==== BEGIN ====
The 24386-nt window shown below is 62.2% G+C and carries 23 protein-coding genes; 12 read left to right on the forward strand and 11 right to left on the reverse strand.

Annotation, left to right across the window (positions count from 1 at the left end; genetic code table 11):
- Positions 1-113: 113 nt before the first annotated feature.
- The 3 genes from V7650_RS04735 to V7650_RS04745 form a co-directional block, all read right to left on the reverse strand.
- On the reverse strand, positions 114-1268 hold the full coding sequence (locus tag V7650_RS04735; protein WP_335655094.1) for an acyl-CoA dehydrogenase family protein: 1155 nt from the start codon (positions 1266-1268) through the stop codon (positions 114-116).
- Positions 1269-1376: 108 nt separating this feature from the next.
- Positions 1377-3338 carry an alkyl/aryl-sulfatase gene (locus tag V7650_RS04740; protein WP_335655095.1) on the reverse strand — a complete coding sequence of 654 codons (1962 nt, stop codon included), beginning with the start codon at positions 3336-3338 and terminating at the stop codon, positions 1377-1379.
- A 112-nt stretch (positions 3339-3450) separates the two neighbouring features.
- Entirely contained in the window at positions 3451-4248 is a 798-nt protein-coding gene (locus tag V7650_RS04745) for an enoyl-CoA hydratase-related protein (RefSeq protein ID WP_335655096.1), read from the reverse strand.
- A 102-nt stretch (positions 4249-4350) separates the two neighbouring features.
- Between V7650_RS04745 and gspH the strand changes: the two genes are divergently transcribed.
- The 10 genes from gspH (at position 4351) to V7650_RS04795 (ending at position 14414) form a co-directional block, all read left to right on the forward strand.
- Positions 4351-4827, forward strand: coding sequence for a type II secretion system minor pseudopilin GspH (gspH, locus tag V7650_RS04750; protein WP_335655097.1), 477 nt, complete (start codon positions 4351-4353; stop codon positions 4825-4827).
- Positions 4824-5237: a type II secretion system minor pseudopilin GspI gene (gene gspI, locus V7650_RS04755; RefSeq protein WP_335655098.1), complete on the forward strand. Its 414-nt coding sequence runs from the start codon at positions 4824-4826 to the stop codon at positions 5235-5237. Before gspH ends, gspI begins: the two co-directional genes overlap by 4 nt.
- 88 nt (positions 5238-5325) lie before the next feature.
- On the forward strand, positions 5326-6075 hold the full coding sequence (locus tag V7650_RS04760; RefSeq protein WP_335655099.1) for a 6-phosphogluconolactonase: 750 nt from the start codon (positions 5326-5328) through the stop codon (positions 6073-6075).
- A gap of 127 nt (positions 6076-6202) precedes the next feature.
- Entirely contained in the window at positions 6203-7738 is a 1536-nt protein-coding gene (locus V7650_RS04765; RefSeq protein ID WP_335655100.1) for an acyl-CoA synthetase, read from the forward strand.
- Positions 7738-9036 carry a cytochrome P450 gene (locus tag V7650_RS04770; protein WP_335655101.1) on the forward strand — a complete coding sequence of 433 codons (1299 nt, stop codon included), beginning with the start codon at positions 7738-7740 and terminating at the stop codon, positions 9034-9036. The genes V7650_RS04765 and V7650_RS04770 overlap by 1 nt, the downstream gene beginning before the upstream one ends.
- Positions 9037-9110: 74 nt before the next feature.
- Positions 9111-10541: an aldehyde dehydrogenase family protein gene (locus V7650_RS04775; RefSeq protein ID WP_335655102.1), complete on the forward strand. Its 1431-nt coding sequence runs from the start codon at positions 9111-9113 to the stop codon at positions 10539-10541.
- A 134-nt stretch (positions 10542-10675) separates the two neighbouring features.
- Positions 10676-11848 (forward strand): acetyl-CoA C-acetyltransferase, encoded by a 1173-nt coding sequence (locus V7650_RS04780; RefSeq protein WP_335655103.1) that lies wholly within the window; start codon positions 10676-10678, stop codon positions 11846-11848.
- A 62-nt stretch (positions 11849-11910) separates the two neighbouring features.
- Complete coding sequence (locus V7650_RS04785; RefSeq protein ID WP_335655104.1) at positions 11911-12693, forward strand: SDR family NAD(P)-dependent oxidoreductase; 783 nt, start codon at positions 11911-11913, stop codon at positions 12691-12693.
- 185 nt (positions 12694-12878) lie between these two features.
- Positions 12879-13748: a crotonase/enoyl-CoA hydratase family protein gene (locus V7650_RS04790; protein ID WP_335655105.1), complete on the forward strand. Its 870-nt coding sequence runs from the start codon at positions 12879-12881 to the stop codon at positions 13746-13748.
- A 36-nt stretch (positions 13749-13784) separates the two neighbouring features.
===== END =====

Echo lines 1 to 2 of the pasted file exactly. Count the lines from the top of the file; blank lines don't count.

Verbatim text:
The 24386-nt window shown below is 62.2% G+C and carries 23 protein-coding genes; 12 read left to right on the forward strand and 11 right to left on the reverse strand.

Annotation, left to right across the window (positions count from 1 at the left end; genetic code table 11):